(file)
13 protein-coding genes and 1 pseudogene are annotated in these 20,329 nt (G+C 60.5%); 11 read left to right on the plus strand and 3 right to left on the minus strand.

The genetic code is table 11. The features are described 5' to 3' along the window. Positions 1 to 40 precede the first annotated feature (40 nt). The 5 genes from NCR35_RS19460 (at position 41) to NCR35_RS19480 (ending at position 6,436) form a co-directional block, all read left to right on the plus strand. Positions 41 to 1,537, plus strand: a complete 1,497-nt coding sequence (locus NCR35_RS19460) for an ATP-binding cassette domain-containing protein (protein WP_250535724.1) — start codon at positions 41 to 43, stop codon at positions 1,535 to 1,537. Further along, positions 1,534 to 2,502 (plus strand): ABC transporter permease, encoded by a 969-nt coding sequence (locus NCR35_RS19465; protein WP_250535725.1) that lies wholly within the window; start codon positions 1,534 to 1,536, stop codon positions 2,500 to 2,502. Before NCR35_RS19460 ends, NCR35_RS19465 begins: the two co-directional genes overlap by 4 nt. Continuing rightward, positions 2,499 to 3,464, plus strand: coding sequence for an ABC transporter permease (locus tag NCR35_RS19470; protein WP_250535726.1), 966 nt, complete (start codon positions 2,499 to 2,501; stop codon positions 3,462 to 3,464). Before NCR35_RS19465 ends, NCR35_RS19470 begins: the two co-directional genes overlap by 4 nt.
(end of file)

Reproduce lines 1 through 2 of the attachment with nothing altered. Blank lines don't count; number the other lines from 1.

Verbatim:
13 protein-coding genes and 1 pseudogene are annotated in these 20,329 nt (G+C 60.5%); 11 read left to right on the plus strand and 3 right to left on the minus strand.

The genetic code is table 11. The features are described 5' to 3' along the window. Positions 1 to 40 precede the first annotated feature (40 nt). The 5 genes from NCR35_RS19460 (at position 41) to NCR35_RS19480 (ending at position 6,436) form a co-directional block, all read left to right on the plus strand. Positions 41 to 1,537, plus strand: a complete 1,497-nt coding sequence (locus NCR35_RS19460) for an ATP-binding cassette domain-containing protein (protein WP_250535724.1) — start codon at positions 41 to 43, stop codon at positions 1,535 to 1,537. Further along, positions 1,534 to 2,502 (plus strand): ABC transporter permease, encoded by a 969-nt coding sequence (locus NCR35_RS19465; protein WP_250535725.1) that lies wholly within the window; start codon positions 1,534 to 1,536, stop codon positions 2,500 to 2,502. Before NCR35_RS19460 ends, NCR35_RS19465 begins: the two co-directional genes overlap by 4 nt. Continuing rightward, positions 2,499 to 3,464, plus strand: coding sequence for an ABC transporter permease (locus tag NCR35_RS19470; protein WP_250535726.1), 966 nt, complete (start codon positions 2,499 to 2,501; stop codon positions 3,462 to 3,464). Before NCR35_RS19465 ends, NCR35_RS19470 begins: the two co-directional genes overlap by 4 nt.